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Divorcing a Narcissist: 7 Strategies to Help in the Legal Proceedings

28 May 2021

Every divorce comes with a different set of emotions and obstacles. However, the process can be particularly tiresome if you are divorcing a narcissist.

What is a Narcissist?

Being a narcissist is a personality disorder and there are lots of different extremes of this.  It is generally defined as having:

  • An inflated sense of own importance
  • An excessive admiration or interest in yourself

Therefore various studies have shown traits to include:

  • Being consumed by their own fantasies of success, power, brilliance and love
  • Having a big ego and feeling the need to be recognised as superior
  • Always believing they are right
  • Exaggerated accomplishments and talents, and seeking applaud for these
  • Believe that they are best at everything and believe that others should envy them
  • Control conversations and belittle others
  • Are unwilling or unable to recognise the needs and feelings of theirs
  • They feel entitled to succeed without putting in any effort or work
  • They will easily take advantage of others

 

Impact on Legal Proceedings

When you are separating from a narcissist it can be incredibly difficult to make progress on matters as every little matter will be fought as a big issue. This can have cost implications and increase the timeframe within which you resolve matters.

There are various small things you can do which can have huge benefits on your legal proceedings.

1. Focus on the Issues

In the legal process, and whether you are considering the divorce grounds, finances or arrangements to the children, it is important to remain focused on the issue and not be drawn into tit for tat allegations. This is because a narcissist loves to engage in arguments.

A narcissist will not accept their own fault in the breakdown of the marriage/relationship; therefore, it is important to walk away without the need to explain yourself and not feel the need to respond to every allegation/ paragraph in their correspondence which is solely sought to antagonise you.

Do not get drawn into their tactics. Be proactive as opposed to reactive, and focus on working towards the key things that you wish to resolve. This will help you manage your legal costs and the stress associated with the whole proceedings.

2. Create a barrier between you and your narcissistic spouse/partner

It will be very difficult for you to negotiate directly with a narcissist as they will seek to exert a level of control over you. It is, therefore, important to step away and seek a professional to create a barrier between you and the narcissistic spouse/partner.

3. Do not let them get a reaction from you.

It is very important to keep them at arm’s length because if they see that their behaviour is impacting you then they will continue with their harmful behaviour.  A narcissistic person will be driven by the desire to win however, family proceedings seek to act fairly and therefore do not get intimidated by their aggressive attitude with comments like ‘you will not get anything!’

Narcissists are particularly difficult when children are involved and will seek to utilise the children as a means of control. Therefore, it is important that the children are made to feel that they can talk to you freely without feeling that they are taking sides so that any red flag behaviour can be picked up.  When deciding matters for the children, again, do not get drawn into unnecessary arguments. There will times when the narcissist partner/spouse will not adhere to times or arrangements with the sole aim to exert their control. Do not get drawn into this and learn to let small issues go for the overall goal of peace of mind (provided always that the issues do not impact the safety of your children).  Keep your conversations and communications to a minimum.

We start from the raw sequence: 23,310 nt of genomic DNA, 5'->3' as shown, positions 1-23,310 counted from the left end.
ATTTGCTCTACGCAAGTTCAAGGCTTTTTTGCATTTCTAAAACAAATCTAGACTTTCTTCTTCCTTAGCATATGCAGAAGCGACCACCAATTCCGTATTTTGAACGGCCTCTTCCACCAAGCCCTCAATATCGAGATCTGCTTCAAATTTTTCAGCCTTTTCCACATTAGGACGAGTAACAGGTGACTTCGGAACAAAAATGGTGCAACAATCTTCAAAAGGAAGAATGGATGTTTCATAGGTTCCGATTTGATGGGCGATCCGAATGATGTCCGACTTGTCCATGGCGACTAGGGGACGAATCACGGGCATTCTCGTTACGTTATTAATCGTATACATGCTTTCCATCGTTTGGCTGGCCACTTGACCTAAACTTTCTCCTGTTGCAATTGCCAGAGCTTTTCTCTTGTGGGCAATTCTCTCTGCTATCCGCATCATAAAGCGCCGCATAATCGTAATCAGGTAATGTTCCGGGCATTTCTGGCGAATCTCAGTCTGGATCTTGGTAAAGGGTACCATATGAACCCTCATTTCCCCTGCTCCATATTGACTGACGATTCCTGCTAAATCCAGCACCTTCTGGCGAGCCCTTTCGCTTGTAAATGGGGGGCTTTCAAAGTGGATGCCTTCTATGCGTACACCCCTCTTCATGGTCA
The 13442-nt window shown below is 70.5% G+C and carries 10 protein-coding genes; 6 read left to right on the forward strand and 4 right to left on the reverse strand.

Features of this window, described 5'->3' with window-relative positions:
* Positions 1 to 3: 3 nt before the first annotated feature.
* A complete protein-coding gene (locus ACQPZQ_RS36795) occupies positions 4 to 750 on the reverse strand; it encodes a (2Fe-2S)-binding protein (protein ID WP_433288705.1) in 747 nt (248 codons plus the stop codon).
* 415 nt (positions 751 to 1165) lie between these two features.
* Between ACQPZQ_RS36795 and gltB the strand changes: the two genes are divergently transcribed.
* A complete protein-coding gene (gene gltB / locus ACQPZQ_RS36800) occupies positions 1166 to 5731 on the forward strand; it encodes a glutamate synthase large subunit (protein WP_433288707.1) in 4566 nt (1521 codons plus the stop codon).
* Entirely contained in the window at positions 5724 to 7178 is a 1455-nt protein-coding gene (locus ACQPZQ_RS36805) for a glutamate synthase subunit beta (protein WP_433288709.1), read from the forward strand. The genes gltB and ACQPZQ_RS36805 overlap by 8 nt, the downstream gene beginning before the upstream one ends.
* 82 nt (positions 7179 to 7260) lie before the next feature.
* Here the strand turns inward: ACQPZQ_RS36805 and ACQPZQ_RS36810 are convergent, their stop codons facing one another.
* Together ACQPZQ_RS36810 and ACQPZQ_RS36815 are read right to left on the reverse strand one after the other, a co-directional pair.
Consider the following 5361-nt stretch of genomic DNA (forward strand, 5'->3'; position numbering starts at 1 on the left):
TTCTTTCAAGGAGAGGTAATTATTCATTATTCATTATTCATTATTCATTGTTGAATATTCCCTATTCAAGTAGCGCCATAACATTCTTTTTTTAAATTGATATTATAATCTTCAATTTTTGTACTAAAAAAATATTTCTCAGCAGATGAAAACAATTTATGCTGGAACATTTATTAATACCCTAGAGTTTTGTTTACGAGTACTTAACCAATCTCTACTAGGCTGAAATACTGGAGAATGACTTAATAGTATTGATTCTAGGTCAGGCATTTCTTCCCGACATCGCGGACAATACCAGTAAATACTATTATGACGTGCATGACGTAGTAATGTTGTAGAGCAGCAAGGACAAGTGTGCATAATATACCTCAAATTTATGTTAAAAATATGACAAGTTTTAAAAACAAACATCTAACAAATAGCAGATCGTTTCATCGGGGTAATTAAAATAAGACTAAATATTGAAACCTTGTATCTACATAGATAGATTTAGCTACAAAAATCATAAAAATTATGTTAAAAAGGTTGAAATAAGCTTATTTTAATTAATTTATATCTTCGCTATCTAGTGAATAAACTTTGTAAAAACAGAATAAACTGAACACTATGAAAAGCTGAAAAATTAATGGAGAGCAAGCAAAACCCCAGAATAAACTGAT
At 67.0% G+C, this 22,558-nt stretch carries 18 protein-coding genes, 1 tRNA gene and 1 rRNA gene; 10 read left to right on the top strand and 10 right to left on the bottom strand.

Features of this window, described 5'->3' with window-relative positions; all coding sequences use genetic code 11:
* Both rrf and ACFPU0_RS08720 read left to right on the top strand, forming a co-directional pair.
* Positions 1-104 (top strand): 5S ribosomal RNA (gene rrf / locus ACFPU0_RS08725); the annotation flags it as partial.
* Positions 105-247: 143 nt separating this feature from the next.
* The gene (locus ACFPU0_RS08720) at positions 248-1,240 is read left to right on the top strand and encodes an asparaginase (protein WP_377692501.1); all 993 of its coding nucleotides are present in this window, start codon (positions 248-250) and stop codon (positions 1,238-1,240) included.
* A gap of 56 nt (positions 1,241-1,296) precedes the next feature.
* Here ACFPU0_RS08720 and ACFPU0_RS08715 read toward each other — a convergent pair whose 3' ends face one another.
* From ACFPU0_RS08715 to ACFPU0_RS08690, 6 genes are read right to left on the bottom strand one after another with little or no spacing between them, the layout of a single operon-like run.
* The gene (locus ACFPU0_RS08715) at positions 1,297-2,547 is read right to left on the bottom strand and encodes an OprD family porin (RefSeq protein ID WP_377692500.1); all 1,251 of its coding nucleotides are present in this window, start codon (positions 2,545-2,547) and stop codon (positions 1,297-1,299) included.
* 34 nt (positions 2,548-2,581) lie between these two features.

4. Be mentally prepared

It is important to be able to identify when a narcissist is deflecting from their own actions and is seeking to lay the blame at your door. It is important to be mentally prepared for everything to be your fault.

5. Document everything

A narcissist will make you doubt yourself. With that in mind, it is important to keep a diary of key incidents or situations so that you know what you are feeling is not a one-off but has a pattern of behaviour.  It is also important to save every email and message so that you can rely on this. Prepays even keep a diary or journal to detail your emotions as a way of healing for yourself.

6. Pick your battles

A narcissist is unlikely to fully comply with court directions or procedures and in childcare arrangements, they are likely to flout the rules to exert their control. Therefore, when separating/divorcing from a narcissistic, decide which battles you wish to spend your time, money and energy on. Divorcing a narcissist can be very exhausting emotionally and financially therefore be prepared for a long battle. However, your focus should also be to remain on track and not to let the process get the better of you.

7. Research

A narcissist will often want to be in control so be prepared with information relating to your own financial position. Gather as much information from online resources so that you are aware of the process and do not get intimated by them to believe that you will not succeed in the divorce/separation process.

 

If you are struggling to make progress on matters then I would be happy to assist and you can email Hardeep Dhillon at hardeepdhillon@richardnelsonllp.co.uk or on 0333 888 4040.

Written by Hardeep Dhillon

Hardeep Dhillon is a consultant solicitor for Richard Nelson LLP. With over 10 years of experience, Hardeep specialises in family law with extensive experience in areas such as divorce, judicial separation and domestic violence.

Read more about Hardeep Dhillon.

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